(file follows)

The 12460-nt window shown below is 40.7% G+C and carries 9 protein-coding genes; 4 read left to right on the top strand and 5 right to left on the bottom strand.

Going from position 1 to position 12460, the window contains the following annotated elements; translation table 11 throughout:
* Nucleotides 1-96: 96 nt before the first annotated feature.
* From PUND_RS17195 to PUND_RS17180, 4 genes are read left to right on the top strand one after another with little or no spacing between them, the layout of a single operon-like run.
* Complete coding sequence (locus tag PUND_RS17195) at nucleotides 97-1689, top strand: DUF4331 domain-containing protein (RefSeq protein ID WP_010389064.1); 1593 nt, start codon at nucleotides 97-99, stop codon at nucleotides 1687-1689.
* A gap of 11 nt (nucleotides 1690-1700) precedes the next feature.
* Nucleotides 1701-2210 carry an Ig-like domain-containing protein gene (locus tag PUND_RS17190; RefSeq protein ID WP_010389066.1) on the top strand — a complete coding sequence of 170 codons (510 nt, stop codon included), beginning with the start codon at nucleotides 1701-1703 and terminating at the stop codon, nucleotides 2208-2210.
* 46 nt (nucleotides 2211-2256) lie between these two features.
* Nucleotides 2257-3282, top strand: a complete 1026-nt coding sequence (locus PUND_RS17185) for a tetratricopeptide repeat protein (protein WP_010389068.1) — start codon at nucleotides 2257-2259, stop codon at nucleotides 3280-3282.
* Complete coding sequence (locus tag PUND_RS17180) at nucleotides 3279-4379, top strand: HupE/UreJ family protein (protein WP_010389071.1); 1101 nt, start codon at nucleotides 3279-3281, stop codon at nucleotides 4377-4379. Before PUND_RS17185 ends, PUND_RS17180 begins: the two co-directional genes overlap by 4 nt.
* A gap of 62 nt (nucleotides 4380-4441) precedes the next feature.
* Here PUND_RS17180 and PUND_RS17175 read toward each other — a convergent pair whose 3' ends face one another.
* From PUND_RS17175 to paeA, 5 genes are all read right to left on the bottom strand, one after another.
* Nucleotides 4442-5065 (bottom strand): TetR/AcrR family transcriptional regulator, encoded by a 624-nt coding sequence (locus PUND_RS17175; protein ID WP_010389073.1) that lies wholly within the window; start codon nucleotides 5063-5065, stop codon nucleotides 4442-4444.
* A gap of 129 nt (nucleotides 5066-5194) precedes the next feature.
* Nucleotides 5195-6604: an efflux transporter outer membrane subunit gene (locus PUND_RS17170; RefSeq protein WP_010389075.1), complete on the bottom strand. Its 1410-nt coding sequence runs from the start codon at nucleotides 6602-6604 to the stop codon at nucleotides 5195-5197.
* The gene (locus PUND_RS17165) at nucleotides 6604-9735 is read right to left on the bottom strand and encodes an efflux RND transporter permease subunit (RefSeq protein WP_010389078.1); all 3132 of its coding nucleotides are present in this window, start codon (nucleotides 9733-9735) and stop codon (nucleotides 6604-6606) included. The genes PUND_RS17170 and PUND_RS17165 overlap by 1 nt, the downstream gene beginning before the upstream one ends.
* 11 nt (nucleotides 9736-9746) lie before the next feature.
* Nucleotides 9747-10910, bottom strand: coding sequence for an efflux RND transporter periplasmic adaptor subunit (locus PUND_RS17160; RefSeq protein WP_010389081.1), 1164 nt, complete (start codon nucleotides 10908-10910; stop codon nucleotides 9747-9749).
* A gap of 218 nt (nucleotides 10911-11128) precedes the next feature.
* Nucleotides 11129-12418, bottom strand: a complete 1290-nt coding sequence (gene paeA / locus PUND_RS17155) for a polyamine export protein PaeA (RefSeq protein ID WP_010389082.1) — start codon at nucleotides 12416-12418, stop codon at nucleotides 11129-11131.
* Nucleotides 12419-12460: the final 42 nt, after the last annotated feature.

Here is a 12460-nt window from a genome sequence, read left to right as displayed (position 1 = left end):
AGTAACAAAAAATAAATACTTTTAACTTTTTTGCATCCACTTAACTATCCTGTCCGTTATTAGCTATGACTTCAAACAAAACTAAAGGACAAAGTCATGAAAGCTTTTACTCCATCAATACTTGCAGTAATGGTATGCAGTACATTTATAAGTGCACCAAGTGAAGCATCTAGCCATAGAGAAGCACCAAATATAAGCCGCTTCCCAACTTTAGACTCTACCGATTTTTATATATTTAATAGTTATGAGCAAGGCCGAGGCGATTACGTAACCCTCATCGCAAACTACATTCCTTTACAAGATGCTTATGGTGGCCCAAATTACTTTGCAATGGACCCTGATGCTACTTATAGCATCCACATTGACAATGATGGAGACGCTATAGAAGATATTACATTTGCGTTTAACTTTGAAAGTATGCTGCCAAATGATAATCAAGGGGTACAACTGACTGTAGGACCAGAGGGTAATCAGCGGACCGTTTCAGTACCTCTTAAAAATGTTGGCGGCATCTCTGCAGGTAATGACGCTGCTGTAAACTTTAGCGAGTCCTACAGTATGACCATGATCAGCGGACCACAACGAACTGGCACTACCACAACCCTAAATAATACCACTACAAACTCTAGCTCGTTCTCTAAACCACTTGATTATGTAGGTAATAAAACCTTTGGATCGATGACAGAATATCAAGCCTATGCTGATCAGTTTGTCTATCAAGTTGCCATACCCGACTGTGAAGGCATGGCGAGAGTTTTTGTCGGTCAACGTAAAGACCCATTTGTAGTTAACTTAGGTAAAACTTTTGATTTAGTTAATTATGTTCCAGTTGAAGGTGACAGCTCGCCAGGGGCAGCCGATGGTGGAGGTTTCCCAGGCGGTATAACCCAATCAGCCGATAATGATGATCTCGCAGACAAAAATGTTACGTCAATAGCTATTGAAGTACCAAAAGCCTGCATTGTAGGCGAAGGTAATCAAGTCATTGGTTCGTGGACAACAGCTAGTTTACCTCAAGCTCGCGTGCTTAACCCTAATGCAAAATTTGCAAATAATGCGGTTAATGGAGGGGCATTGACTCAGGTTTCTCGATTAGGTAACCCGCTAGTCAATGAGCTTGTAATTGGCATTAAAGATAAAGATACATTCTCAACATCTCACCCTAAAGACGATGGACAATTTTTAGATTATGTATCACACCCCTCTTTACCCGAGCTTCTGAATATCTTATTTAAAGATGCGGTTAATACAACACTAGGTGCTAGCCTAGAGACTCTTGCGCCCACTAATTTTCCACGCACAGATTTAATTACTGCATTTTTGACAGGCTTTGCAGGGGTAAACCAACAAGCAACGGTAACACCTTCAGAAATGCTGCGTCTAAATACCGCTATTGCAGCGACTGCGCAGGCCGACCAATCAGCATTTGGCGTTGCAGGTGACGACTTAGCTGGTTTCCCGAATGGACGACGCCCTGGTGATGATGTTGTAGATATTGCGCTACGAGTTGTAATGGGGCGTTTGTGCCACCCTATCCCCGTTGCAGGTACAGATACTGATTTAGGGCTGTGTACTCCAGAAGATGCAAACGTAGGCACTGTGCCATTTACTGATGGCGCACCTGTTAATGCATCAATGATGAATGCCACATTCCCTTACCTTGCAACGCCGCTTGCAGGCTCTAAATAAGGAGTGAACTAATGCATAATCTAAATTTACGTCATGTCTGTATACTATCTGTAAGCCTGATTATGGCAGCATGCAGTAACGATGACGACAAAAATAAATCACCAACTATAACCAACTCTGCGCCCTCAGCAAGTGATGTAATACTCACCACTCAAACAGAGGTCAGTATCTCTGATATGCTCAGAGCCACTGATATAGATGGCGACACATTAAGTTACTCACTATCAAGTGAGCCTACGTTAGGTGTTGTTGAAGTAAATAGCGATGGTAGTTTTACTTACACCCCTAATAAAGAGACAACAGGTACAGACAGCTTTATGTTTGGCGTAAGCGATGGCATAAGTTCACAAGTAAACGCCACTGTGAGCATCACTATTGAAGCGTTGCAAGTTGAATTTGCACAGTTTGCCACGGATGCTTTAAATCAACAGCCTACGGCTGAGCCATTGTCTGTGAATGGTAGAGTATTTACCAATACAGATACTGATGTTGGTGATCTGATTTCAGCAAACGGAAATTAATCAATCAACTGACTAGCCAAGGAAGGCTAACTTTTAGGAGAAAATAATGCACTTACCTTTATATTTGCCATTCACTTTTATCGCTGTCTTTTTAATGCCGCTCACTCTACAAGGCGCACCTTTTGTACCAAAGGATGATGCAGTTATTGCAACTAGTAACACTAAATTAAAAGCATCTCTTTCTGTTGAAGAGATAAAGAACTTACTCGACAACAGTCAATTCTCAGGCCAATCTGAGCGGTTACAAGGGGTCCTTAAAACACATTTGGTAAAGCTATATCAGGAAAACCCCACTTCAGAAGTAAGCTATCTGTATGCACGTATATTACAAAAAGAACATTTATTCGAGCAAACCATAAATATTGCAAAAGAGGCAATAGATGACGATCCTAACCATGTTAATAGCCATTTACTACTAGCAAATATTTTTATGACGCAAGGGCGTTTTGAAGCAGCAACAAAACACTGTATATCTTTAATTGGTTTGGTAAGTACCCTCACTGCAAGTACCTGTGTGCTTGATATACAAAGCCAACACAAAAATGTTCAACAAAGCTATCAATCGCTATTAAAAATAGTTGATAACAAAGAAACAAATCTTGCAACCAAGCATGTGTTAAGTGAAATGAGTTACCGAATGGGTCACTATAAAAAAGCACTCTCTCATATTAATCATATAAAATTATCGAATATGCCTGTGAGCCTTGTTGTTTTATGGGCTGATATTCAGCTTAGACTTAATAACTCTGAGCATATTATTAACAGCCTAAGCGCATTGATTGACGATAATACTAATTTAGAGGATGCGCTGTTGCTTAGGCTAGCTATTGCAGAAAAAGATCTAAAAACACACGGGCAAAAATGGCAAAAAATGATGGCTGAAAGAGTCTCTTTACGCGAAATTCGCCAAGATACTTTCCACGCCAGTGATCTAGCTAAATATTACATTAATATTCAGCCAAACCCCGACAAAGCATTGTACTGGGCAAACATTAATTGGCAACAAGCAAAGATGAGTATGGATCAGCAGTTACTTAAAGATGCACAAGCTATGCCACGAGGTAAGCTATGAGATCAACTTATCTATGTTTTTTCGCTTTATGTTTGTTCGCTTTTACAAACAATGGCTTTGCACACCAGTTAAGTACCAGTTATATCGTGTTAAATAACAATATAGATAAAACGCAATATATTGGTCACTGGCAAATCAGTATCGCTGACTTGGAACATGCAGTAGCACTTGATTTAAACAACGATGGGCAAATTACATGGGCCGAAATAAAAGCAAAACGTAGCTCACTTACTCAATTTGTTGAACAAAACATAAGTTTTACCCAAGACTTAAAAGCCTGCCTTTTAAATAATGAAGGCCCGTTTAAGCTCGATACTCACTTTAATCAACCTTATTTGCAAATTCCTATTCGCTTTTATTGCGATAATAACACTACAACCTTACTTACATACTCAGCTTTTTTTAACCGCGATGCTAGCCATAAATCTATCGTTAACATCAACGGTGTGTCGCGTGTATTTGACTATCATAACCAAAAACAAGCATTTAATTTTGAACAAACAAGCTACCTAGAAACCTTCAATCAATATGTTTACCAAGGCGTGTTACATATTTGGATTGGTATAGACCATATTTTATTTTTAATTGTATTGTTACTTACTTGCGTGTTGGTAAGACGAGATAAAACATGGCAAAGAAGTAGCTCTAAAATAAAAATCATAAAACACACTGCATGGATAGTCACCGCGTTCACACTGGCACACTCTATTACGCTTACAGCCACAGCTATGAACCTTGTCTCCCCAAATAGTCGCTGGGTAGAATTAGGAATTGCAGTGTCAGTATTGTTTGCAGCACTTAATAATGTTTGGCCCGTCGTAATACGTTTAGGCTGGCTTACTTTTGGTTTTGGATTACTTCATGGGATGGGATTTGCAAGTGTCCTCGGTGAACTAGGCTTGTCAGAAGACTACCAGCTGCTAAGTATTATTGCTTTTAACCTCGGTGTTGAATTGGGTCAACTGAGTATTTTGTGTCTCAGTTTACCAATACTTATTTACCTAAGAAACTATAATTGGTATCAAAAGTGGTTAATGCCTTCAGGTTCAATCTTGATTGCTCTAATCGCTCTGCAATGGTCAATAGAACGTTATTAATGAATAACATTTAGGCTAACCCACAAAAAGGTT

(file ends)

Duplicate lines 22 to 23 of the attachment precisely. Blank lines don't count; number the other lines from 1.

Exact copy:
* Nucleotides 12419-12460: the final 42 nt, after the last annotated feature.

Here is a 12460-nt window from a genome sequence, read left to right as displayed (position 1 = left end):